I remember my mother’s voice that evening: It warbled.
And though I was only six years old, I knew the warble came from utter terror. We were running as fast as a heavily pregnant woman with three children ages 2-6 could run. She was watching the sky more than the path to the gate, carrying my sister, holding my brother’s hand, and sort of warbling to me, “Oh, run, hurry, RUN!”
I dug my toes into my flip-flops and ran.
I knew it was a tornado up there, whatever a tornado was. I looked up, too, and stumbled.
Mom scolded me sharply. “Don’t look up! Don’t look up! Don’t look up!” She seldom scolded sharply. It hurt my feelings but I knew it was no time for hurt feelings. Her words were like a mantra, a warbled charm against bad omens . . . don’t look up, don’t look up . . .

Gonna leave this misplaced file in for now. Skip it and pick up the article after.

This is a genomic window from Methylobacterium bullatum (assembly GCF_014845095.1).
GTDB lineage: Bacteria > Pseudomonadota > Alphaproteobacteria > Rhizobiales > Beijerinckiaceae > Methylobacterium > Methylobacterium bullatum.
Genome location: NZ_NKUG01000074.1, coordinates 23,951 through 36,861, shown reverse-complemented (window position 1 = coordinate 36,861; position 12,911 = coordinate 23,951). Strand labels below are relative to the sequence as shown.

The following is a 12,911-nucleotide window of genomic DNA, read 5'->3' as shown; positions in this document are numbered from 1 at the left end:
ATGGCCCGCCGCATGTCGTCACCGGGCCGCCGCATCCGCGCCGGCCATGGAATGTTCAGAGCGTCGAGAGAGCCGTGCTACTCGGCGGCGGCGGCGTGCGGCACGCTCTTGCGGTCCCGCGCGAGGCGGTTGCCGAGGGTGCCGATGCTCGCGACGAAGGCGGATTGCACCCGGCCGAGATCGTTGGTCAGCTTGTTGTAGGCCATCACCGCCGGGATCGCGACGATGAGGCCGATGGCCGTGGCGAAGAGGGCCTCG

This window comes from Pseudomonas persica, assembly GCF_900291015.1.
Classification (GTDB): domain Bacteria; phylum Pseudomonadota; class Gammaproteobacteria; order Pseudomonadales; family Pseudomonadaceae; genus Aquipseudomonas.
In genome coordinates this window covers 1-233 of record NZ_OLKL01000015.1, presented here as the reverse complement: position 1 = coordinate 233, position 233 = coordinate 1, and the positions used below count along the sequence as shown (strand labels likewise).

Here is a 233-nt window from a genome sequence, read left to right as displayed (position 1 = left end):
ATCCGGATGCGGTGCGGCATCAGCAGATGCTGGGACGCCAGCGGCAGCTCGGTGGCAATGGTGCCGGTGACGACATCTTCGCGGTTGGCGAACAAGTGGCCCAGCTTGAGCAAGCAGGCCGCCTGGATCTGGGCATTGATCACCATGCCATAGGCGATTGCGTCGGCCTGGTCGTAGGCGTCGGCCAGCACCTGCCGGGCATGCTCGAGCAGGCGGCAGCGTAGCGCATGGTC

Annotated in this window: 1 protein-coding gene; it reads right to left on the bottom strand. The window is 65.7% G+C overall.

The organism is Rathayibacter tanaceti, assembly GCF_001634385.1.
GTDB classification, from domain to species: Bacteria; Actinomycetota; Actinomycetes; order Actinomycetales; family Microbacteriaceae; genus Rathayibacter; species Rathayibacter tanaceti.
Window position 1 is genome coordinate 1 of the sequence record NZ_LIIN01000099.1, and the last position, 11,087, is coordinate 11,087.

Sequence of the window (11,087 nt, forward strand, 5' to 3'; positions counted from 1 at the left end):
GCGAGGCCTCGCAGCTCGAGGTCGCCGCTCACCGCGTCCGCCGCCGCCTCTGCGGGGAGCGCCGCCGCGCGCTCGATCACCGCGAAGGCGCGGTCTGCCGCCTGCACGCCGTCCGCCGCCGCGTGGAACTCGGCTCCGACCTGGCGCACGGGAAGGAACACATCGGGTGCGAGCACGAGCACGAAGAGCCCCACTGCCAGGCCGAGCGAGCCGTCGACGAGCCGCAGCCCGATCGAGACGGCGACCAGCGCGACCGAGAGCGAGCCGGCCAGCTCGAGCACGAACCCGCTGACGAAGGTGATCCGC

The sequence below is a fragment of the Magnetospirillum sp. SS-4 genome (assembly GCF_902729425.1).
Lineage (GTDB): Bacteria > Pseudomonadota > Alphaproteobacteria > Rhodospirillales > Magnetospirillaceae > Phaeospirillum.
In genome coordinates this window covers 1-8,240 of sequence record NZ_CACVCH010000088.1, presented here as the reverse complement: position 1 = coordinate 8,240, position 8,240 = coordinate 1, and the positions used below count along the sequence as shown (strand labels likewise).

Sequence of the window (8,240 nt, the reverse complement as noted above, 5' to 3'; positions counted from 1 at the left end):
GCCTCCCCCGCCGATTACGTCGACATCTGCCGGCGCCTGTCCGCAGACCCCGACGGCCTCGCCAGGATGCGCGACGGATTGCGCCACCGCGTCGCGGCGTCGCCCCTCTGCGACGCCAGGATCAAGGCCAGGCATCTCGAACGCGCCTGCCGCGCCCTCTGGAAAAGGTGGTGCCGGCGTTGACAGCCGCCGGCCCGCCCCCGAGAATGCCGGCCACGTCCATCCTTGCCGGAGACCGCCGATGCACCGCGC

But, when I had looked up I was puzzled. It looked just like clouds.
Then I had seen a door. And when, disobeying, I looked up again, I saw a tricycle.
We were headed to our neighbor’s house. My mom screamed for them to let us in. We cowered under their huge oaken table, in the dark, with our mother’s arms encircling us. I heard my mom praying, so I prayed too. We cried and pleaded with God to protect us. I did not know what to be scared about, but my mom’s fear was plenty for us both.
The neighbor calmly stood on his front porch and watched the sky. His wife wrung her hands and paced through the house. I remember her shoes and feeling sort of dumb lying on the floor under her table while she walked by. I thought of a Little Rascals episode in which the children hid under furniture.
Then it was over. We went home. My mom talked for days about the foolishness of standing on the front porch to watch a tornado go by, summoning new terror at each telling.
It was over, yes, for us, but for the victims it still goes on. The forty-four dead would be burried. The over 500 injured would tell their stories.
And the RUIN still speaks.